Honourable Members, I turn now to small business development where the New Growth Path identified the need to support entrepreneurship with a more rational and integrated institutional framework for small business public funding.
I was particularly pleased to launch the Small Enterprise Finance Agency (SEFA), yesterday and welcome the chair of the Board Ms Sizeka Rensburg and newly-appointed Board members.
The new agency consolidates Khula Finance, the SA Microfinance Apex Fund (SAMAF), and the IDC small business lending book. SEFA will offer loans initially up to R3 million.
By reducing the number of agencies, we estimate annual savings in excess of R20 million through cutting duplication of costs and services. That money can flow into more lending to small businesses rather than the bureaucracy.
But it is not simply cost-cutting that motivated the amalgamation – we want a better service to small businesses, a one-stop shop for funding.
The China Development Bank and the IDC signed an agreement today to access US$100 million for small business lending at favourable terms based on a 10 year tenor. This is about R800 million and will boost the IDC’s capacity to support SEFA.
The availability and cost of funding to small businesses is vital but not sufficient. More need to be done to strengthen technical skills and promote market access.
We were pleased therefore to sign a cooperation Agreement with the SA Institute of Chartered Accountants today, to train 100 Accountants to support small businesses and to set up a Business Hub to provide technical assistance to small and medium enterprises (SMEs). Government will make R6 million available to support this important initiative.
SEFA will have R2 billion available over the next three years for lending, through fiscal transfers, reserves and a R921 million shareholder loan from the IDC.
I visited Roodepoort with Deputy President Motlanthe recently, as part of the anti-poverty campaign. We met Mrs Fikile Zikhali who ran a shoe-manufacturing cooperative, Ujima Bakwena. They faced difficulty with accessing leather and with their technical capacity. Earlier today, Mrs Zikhali signed an agreement with Mossop Leather and United Fram that will save the coop at least R200 000 a year.
The green economy, Honourable Members, is shaping the next wave of industrialisation and is a key sector in the New Growth Path (NGP).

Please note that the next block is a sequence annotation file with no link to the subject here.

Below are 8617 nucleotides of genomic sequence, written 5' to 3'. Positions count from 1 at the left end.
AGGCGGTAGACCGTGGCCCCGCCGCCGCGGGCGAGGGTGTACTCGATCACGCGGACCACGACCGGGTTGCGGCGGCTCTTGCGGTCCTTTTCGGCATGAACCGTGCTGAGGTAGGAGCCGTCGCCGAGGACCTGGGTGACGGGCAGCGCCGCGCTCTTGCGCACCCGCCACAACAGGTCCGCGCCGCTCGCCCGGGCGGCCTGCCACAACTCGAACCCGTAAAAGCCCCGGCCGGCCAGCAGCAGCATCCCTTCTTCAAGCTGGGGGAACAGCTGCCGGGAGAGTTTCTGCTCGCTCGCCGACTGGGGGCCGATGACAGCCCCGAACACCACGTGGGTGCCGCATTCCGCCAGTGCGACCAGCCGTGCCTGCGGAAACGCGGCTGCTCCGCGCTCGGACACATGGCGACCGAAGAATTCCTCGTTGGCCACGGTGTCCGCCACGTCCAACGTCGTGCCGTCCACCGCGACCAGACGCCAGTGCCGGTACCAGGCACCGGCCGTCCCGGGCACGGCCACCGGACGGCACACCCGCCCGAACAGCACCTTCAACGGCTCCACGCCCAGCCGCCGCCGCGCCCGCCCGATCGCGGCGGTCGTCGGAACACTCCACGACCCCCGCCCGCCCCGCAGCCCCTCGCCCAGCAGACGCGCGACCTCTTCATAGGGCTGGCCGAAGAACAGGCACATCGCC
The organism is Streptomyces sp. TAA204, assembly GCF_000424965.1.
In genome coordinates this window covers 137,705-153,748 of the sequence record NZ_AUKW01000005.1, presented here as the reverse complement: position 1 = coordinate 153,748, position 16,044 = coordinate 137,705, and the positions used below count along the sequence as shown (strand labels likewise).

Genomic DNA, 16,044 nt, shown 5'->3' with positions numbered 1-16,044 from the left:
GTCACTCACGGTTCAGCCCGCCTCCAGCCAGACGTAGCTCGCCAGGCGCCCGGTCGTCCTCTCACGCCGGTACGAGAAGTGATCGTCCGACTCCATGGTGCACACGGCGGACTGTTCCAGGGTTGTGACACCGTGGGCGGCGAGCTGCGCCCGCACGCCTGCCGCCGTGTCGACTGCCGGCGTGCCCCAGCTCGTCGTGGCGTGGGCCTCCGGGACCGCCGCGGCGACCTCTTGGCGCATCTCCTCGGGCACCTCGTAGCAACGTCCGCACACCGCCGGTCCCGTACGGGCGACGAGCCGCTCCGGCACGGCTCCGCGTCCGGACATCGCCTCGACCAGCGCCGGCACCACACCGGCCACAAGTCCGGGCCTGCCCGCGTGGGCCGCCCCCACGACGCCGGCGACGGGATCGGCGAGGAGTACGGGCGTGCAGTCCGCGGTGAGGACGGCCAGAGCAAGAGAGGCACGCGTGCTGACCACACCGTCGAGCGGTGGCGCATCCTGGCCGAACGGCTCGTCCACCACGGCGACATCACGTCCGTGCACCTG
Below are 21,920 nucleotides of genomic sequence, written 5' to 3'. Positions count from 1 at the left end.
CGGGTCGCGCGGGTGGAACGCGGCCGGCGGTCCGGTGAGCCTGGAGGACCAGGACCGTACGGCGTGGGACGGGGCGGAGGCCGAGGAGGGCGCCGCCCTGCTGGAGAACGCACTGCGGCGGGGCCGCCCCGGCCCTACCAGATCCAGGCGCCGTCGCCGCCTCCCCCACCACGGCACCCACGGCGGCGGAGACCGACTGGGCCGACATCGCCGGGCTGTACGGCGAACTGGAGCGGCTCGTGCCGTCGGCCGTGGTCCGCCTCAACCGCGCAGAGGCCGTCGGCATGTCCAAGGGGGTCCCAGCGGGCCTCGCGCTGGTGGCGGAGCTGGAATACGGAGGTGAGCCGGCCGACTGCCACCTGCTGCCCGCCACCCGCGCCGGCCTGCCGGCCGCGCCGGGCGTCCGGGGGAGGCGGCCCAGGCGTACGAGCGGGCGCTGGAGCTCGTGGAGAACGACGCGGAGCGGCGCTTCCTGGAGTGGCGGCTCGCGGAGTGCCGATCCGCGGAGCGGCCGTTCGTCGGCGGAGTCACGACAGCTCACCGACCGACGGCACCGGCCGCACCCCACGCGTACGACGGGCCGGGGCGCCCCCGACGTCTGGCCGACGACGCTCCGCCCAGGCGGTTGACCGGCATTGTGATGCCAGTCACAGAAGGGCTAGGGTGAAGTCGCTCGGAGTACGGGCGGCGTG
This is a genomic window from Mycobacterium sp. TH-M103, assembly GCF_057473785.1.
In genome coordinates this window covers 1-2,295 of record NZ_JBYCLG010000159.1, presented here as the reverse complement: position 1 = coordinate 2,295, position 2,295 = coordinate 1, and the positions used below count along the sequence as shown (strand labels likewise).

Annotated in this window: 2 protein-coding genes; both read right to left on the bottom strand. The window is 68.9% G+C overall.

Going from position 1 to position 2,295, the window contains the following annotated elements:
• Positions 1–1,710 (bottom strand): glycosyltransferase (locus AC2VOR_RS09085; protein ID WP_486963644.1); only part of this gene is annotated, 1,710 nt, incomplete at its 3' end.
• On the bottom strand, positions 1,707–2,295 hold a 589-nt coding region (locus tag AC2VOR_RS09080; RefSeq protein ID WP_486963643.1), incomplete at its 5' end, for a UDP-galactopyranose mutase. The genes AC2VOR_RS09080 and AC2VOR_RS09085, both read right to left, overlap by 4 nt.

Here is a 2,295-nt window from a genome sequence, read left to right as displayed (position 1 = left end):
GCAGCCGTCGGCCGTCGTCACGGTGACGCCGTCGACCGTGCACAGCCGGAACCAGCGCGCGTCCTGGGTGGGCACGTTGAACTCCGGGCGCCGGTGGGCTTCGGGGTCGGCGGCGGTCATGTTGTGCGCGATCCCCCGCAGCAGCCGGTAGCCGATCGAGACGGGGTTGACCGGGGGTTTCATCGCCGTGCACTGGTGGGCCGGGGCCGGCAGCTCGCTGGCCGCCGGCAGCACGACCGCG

Following the release of the Green Jobs Report, we concluded an Accord on the Green Economy in November last year, which signalled a partnership between social partners to seize this opportunity for South Africa. It contained clear commitments by each partner, with measurable targets.
About 250 000 solar water heaters have now been installed in SA, a solid step towards the million target. This has been a partnership between a number of departments and public entities.
We worked with industry to manufacture more of the units in SA. In January this year, the South African Bureau of Standards (SABS) approved a new factory in Alrode with a capacity to produce 8 000 units a month.
The IDC committed about R5 billion in industrial funding for projects in the DoE green energy programme, including to support entry of community empowerment groups.
The department unblocked projects in green energy stuck in bureaucratic delays, for example a wind farm in Coega in the Eastern Cape.
South Africa hosted a very successful COP17, EDD was part of the technical team in the negotiations and the showcasing of South Africa’s green economy potential to visitors and investors. A communication package of visuals, posters and touch-screen videos has been developed. This exhibition is on display at parliament and I encourage Honourable Members to visit the stand. It will be taken on a provincial road-show to bring the green economy message to our people.
I turn next, Honourable Members, to infrastructure development, the first jobs driver in the NGP.
Last year, Cabinet set up the Presidential Infrastructure Coordinating Commission, headed by the President and Deputy President. It produced an Infrastructure Plan, which integrates the actions of the state and lays the basis for economic development, job creation and social inclusion.
Last week, we released details of the plan and its 17 Strategic Integrated Projects at the Economic Development Conference on Infrastructure, where it was widely and very warmly supported by the private sector, trade unions, community groups and academics.
At the request of the President, I chair the Secretariat responsible for the day-to-day work of the Presidential Infrastructure Coordinating Commission (PICC), and draw on the department for planning, costing and evaluation services, and to work with a technical team drawn from people across the state.
It has been a real privilege to work with a committed group of Ministers and Deputy Ministers on the PICC.
Honourable Members, localisation is vital to reverse deindustrialisation pressures and strengthen our capacity to design and make things.
Steps have been taken to implement this.